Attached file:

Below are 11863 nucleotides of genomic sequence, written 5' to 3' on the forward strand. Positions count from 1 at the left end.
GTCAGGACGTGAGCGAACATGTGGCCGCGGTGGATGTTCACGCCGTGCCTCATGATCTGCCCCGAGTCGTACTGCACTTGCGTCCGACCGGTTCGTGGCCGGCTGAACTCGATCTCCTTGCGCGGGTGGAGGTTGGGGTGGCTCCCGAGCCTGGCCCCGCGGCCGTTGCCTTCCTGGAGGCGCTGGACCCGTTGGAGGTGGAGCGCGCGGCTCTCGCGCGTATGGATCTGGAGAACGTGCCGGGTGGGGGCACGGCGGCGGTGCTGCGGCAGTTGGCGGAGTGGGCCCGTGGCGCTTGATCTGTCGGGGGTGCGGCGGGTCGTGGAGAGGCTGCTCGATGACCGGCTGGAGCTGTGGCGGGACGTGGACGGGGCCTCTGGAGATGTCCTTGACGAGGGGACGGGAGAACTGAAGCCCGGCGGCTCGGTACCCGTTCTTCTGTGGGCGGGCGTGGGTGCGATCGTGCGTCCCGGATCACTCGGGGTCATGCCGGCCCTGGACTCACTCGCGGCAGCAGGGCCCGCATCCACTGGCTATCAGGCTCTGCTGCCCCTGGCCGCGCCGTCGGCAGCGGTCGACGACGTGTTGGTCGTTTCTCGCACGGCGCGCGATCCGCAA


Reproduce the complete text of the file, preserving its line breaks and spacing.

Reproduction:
Below are 11863 nucleotides of genomic sequence, written 5' to 3' on the forward strand. Positions count from 1 at the left end.
GTCAGGACGTGAGCGAACATGTGGCCGCGGTGGATGTTCACGCCGTGCCTCATGATCTGCCCCGAGTCGTACTGCACTTGCGTCCGACCGGTTCGTGGCCGGCTGAACTCGATCTCCTTGCGCGGGTGGAGGTTGGGGTGGCTCCCGAGCCTGGCCCCGCGGCCGTTGCCTTCCTGGAGGCGCTGGACCCGTTGGAGGTGGAGCGCGCGGCTCTCGCGCGTATGGATCTGGAGAACGTGCCGGGTGGGGGCACGGCGGCGGTGCTGCGGCAGTTGGCGGAGTGGGCCCGTGGCGCTTGATCTGTCGGGGGTGCGGCGGGTCGTGGAGAGGCTGCTCGATGACCGGCTGGAGCTGTGGCGGGACGTGGACGGGGCCTCTGGAGATGTCCTTGACGAGGGGACGGGAGAACTGAAGCCCGGCGGCTCGGTACCCGTTCTTCTGTGGGCGGGCGTGGGTGCGATCGTGCGTCCCGGATCACTCGGGGTCATGCCGGCCCTGGACTCACTCGCGGCAGCAGGGCCCGCATCCACTGGCTATCAGGCTCTGCTGCCCCTGGCCGCGCCGTCGGCAGCGGTCGACGACGTGTTGGTCGTTTCTCGCACGGCGCGCGATCCGCAA